In our weekly chat with readers, we take a look at those who might be gone due to a trade, the expansion draft or an overall team shakeup. Here are some of our top questions.
Q: I am ready for Jake Walman and Nikko Mikkola to play more minutes, and for the Blues to move on from Vince Dunn, whose defense is awful. Will Dunn be traded before the deadline?
A: Almost anyone on this team could be traded now, but Dunn would be a leading candidate for a lot of reasons: He's young, he'll still be a restricted free agent, so he’s cost-protected, and he has an upside. He probably only gets you a second-round pick at best, but right now, the Blues can stand to re-stock the farm system. At first, it looked like they would trade him to get back under the cap. Then it looked like they would keep him because he was the player most likely to go in the expansion draft. Now, it probably matters less to the Blues if they lose Dunn and somebody else.
Q: With Oskar Sundqvist being hurt and needing to go through rehab, how likely is it that Seattle would take a chance on him (in the expansion draft)?
A: This will be one of the gambles the Blues will have to consider. If Vince Dunn is (traded), Sundqvist would be one of the players likely left exposed, unless the Blues took a chance on exposing David Perron and hoping his age would scare Seattle away. But would Sundqvist’s injury situation lead the Kraken somewhere else? Still, if he was only going to miss the first month or so of the season, the Kraken would be well-advised to grab him. It's a long-term play.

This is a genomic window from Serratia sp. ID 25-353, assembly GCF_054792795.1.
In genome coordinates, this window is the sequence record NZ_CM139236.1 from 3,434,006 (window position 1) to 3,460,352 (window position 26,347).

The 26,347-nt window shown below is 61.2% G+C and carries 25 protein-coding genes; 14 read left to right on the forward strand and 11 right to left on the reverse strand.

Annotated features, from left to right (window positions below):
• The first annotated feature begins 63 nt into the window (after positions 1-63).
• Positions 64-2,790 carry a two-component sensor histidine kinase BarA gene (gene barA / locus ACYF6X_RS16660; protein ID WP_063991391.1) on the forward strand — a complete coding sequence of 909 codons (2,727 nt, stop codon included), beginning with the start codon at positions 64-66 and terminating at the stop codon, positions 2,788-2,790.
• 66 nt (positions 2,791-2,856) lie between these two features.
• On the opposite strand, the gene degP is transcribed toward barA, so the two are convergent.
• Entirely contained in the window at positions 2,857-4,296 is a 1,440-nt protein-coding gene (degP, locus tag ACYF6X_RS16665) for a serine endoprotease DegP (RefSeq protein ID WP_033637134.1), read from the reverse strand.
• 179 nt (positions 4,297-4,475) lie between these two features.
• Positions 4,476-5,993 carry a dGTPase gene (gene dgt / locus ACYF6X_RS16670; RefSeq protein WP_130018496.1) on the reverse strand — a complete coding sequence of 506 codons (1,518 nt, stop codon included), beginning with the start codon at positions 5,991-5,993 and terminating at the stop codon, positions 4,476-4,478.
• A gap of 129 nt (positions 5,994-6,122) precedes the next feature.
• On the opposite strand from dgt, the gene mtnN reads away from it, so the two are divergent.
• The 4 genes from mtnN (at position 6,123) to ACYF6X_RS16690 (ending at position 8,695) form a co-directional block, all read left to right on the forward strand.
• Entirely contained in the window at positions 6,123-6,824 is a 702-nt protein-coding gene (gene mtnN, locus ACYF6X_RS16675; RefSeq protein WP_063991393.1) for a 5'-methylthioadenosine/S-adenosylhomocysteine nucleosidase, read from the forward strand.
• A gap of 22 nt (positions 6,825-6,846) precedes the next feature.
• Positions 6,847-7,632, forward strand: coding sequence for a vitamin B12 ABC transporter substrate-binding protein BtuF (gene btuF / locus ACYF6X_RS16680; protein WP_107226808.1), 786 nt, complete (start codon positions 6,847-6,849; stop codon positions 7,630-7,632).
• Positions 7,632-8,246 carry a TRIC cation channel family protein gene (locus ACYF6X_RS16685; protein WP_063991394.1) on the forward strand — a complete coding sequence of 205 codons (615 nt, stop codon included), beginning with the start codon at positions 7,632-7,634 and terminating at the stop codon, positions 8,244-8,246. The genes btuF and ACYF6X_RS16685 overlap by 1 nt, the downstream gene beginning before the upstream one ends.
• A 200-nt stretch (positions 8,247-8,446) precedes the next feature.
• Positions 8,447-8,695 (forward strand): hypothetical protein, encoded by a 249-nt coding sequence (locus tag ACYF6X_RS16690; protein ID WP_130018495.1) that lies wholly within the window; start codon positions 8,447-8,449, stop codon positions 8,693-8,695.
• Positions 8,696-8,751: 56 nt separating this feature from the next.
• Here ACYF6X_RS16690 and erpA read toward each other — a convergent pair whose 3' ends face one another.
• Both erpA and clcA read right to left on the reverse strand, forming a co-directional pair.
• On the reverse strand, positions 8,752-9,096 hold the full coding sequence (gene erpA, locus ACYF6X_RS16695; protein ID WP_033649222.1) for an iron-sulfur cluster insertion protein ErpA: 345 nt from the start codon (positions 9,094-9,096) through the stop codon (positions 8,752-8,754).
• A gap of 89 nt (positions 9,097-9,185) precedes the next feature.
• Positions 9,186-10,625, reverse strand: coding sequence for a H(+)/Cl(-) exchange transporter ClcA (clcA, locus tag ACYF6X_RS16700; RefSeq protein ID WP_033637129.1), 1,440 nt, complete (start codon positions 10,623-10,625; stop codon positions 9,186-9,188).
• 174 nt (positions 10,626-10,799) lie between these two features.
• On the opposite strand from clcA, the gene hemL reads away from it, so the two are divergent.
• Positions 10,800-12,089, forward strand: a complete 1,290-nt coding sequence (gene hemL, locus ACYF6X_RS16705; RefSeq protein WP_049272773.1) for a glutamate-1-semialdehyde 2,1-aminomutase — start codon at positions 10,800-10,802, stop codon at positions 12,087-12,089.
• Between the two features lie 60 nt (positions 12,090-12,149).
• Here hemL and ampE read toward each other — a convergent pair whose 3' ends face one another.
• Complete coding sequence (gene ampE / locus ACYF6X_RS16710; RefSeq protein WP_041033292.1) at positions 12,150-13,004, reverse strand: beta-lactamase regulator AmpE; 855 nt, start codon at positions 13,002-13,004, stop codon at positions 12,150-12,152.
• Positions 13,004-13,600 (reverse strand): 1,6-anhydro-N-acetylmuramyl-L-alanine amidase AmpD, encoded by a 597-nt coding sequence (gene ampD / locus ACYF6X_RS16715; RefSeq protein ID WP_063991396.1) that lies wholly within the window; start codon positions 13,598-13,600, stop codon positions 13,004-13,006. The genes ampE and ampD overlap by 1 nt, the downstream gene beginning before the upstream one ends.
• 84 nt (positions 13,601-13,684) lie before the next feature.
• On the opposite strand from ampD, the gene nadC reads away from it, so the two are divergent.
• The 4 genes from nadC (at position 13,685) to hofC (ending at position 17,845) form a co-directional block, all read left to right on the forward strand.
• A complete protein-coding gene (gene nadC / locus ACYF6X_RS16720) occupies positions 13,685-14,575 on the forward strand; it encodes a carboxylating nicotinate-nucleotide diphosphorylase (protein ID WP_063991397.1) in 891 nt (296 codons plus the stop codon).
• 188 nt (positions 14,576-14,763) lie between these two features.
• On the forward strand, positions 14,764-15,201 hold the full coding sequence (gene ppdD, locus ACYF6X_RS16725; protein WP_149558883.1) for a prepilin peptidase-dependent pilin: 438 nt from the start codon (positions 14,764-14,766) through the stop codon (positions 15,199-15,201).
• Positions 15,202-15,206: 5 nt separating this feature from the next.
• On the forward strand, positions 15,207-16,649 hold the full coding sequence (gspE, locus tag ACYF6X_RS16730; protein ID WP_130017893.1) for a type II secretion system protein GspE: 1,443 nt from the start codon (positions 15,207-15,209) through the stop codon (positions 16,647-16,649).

Q: Have the Blues tuned out Craig Berube? Has Chief lost the ear of the team?
A: I've said this before, but on the concept of tuning a coach out, there's so much turnover in the NHL that it seems hard to do. Has Torey Krug tuned out Berube after four months? Or Justin Faulk? They haven't been here very long. And among the veterans, has Ryan O'Reilly or Brayden Schenn? Maybe you could have one or two guys do it, but it would take a lot to spread throughout the room. Still, Berube's been preaching, and the players haven't been responding.
Q: What kind of moves, if any, could Doug Armstrong make at this trade deadline that would set up the Blues for success next season?
A: I don't think you're going to see a "hockey trade" of player for player right now. Teams that are dumping players are sending them to contenders, and the Blues aren't going to get someone back from an expiring unrestricted free agent. The Blues need to restock the farm system. Other than Klim Kostin, there’s not much on the forward front in the system. Maybe if you can get a prospect from a team in one of these deals, that would be good. But it will be tough to get someone that helps right away. If the Blues could get a youngster who's a year away, that would be a good take for them. But for that, there will need to be a team that thinks the missing piece is Hoffman or Dunn or someone like that.